The Colorado Division of Labor Standards and Statistics today announced that it is seeking public comment on revising portions of the Colorado Minimum Wage Order regulation, 7 CCR 1103-1.
The wage order not only regulates wages but also hours, working conditions and procedures for certain employers and the Division of Labor Standards and Statistics, which is a part of the Colorado Department of Labor and Employment, would like to receive input from Coloradans on three specific topics.
- Industry Coverage: The Colorado Minimum Wage Order 35 regulates only four industries: (1) Retail and Service; (2) Food and Beverage; (3) Commercial Support Service and (4) Health and Medical. Should Colorado expand the categories of covered employees in Section 1 of the Minimum Wage Order?
- Employee Coverage: Section 5 of the Colorado Minimum Wage Order exempts employees in a variety of occupations. Should Colorado implement a minimum wage specifically for those exempted employees and, if so, what should that minimum salary be?
- Your Comments: Are there other changes to Colorado Minimum Wage Order 35 that should be given consideration?
Comments regarding any of these questions should be submitted to the Division's Rule Coordinator Michael Primo at firstname.lastname@example.org. When providing comments, please include "Minimum Wage Order" in your subject line. The deadline to submit written comments is Friday, August 16, 2019. All written comments will be publicly available on the Division's website www.coloradolaborlaw.gov
In addition to collecting written comments, the Division will likely also convene meetings with stakeholders to learn first-hand about the issues and concerns surrounding Colorado's Minimum Wage Order. Each of these meetings will be an opportunity for community voices to be heard, for people to get involved in the conversation and for questions to be raised.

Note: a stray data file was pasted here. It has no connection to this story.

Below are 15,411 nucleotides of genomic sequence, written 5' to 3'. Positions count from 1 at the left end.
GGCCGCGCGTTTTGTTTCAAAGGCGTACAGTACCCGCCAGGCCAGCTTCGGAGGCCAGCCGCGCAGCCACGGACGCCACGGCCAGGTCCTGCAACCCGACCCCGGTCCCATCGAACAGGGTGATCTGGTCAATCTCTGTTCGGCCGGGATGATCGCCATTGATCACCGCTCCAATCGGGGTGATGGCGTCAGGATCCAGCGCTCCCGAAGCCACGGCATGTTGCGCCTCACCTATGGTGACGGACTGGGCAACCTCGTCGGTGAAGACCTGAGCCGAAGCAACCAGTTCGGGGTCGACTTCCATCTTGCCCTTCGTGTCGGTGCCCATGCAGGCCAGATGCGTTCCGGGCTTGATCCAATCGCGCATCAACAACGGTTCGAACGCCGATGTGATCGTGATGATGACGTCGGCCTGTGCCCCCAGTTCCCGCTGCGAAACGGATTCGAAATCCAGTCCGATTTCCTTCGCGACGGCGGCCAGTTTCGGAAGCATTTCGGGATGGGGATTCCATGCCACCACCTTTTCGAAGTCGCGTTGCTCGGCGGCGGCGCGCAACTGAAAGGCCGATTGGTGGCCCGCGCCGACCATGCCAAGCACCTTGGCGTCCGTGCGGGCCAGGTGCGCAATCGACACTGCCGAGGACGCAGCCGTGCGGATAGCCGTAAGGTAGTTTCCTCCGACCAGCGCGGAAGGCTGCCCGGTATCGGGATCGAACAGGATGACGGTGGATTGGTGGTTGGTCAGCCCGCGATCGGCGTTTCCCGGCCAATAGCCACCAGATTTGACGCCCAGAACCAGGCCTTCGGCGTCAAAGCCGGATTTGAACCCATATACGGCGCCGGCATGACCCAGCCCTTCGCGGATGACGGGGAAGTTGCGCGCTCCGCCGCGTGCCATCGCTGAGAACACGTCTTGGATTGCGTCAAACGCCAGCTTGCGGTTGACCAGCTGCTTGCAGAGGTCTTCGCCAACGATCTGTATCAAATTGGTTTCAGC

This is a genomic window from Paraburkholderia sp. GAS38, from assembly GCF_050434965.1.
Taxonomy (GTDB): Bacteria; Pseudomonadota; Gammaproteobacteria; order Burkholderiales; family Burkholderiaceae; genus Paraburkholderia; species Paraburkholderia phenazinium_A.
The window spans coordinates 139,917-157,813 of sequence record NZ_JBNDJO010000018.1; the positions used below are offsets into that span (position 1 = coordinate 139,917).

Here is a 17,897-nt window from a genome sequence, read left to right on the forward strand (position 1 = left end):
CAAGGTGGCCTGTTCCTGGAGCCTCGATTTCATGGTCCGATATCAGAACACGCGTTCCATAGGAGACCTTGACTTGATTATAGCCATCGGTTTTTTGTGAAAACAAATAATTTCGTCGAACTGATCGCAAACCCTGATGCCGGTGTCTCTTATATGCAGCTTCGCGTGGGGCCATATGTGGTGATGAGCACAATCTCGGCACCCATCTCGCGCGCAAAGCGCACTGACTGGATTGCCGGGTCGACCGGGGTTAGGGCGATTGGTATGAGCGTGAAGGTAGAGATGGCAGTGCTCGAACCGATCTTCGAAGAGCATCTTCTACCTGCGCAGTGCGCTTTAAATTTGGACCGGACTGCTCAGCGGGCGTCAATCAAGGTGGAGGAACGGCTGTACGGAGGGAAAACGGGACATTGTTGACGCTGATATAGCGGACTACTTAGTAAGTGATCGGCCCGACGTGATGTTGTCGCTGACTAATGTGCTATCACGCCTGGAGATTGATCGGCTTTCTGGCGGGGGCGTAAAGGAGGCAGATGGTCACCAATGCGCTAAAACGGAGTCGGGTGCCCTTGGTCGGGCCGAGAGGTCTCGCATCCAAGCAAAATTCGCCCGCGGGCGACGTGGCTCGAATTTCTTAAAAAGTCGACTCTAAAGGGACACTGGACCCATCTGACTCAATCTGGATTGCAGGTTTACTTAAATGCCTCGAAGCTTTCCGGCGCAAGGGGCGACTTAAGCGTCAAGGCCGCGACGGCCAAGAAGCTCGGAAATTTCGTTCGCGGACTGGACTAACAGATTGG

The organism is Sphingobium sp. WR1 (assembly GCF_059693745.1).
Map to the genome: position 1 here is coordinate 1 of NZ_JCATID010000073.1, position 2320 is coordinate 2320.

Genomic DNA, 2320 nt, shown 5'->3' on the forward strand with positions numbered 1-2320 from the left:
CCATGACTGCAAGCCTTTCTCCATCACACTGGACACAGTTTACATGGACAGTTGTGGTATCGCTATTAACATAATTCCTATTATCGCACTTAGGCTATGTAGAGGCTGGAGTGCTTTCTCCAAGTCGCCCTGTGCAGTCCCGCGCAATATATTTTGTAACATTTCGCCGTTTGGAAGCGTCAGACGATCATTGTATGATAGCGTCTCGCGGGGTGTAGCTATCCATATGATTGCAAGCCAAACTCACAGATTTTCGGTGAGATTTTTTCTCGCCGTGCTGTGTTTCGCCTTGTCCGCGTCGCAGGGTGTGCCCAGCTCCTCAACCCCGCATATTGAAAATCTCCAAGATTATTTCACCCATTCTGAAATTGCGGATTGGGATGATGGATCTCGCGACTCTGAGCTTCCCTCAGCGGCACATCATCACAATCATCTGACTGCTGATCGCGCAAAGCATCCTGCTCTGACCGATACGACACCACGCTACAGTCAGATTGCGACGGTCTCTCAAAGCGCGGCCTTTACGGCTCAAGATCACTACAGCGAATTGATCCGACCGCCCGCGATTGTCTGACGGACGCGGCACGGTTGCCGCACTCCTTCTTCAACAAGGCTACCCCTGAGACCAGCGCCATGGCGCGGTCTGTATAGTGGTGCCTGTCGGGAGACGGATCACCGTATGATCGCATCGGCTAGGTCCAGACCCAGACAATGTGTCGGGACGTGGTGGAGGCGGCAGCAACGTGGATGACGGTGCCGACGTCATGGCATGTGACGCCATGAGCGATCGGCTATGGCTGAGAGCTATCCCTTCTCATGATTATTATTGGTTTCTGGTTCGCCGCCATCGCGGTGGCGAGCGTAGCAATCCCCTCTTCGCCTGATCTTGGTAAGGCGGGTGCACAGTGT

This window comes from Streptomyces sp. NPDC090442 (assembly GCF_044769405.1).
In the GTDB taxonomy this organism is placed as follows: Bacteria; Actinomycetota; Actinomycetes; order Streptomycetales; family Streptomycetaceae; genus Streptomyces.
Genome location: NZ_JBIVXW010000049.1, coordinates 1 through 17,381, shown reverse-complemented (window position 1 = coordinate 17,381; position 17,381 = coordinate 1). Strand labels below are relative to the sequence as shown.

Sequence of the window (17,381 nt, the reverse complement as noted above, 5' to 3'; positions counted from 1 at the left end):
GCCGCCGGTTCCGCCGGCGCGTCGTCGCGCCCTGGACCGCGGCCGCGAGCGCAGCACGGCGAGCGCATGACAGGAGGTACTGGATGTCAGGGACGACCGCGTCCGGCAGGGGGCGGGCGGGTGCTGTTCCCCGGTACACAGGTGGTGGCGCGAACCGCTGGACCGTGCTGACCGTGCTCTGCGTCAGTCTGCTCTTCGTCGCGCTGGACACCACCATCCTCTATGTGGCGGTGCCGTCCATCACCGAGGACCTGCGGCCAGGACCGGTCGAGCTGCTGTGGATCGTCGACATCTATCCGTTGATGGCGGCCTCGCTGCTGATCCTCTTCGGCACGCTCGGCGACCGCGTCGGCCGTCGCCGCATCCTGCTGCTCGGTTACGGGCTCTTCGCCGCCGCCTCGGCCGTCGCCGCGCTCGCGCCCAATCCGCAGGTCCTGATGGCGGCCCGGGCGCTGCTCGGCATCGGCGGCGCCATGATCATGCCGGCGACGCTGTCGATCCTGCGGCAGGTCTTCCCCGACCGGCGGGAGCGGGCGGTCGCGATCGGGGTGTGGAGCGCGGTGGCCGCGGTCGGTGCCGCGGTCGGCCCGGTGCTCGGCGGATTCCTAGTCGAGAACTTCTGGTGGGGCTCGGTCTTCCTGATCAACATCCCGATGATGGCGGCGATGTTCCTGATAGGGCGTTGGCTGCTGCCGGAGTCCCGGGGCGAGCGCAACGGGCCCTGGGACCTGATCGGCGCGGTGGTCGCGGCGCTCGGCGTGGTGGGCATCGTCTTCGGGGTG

The information extracted from the written comments submitted and from the public meetings will help focus the Division's work in developing the formal rulemaking process for the Minimum Wage Order, pursuant to the State Administrative Procedure Act, C.R.S. SS 24-4-101, et seq.
While the tentative schedule to begin rulemaking on or before November 15, 2019, the Division will remain flexible meeting that deadline. In determining the impact of changes to the Minimum Wage Order on various industries, the Division may discover it must convene more listening sessions than originally planned. Research may also be needed and perhaps a meeting with members of the Executive Branch prior to formal rulemaking.
"In this initial stage, we need to hear what is on people's minds with regard to Colorado's Minimum Wage Order," says Department of Labor and Employment Executive Director Joe Barela. "Providing feedback starts an important dialogue that is vital in moving forward."